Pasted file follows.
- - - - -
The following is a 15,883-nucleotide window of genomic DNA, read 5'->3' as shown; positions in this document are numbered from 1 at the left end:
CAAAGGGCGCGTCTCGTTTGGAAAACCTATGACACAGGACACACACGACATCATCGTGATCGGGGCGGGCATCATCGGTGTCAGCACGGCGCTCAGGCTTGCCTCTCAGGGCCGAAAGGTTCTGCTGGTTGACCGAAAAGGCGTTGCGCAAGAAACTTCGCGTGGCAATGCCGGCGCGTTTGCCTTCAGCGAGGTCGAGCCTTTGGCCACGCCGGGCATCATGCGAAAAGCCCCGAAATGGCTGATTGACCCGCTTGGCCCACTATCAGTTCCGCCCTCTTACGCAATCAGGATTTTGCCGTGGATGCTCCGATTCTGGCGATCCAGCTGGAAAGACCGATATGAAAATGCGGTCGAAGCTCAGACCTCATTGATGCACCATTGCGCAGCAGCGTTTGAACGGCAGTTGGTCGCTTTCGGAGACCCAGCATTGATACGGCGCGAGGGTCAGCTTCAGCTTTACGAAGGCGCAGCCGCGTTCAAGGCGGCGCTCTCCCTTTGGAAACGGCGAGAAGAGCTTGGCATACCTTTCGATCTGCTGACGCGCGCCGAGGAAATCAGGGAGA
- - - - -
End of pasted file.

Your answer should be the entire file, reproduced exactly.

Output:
The following is a 15,883-nucleotide window of genomic DNA, read 5'->3' as shown; positions in this document are numbered from 1 at the left end:
CAAAGGGCGCGTCTCGTTTGGAAAACCTATGACACAGGACACACACGACATCATCGTGATCGGGGCGGGCATCATCGGTGTCAGCACGGCGCTCAGGCTTGCCTCTCAGGGCCGAAAGGTTCTGCTGGTTGACCGAAAAGGCGTTGCGCAAGAAACTTCGCGTGGCAATGCCGGCGCGTTTGCCTTCAGCGAGGTCGAGCCTTTGGCCACGCCGGGCATCATGCGAAAAGCCCCGAAATGGCTGATTGACCCGCTTGGCCCACTATCAGTTCCGCCCTCTTACGCAATCAGGATTTTGCCGTGGATGCTCCGATTCTGGCGATCCAGCTGGAAAGACCGATATGAAAATGCGGTCGAAGCTCAGACCTCATTGATGCACCATTGCGCAGCAGCGTTTGAACGGCAGTTGGTCGCTTTCGGAGACCCAGCATTGATACGGCGCGAGGGTCAGCTTCAGCTTTACGAAGGCGCAGCCGCGTTCAAGGCGGCGCTCTCCCTTTGGAAACGGCGAGAAGAGCTTGGCATACCTTTCGATCTGCTGACGCGCGCCGAGGAAATCAGGGAGA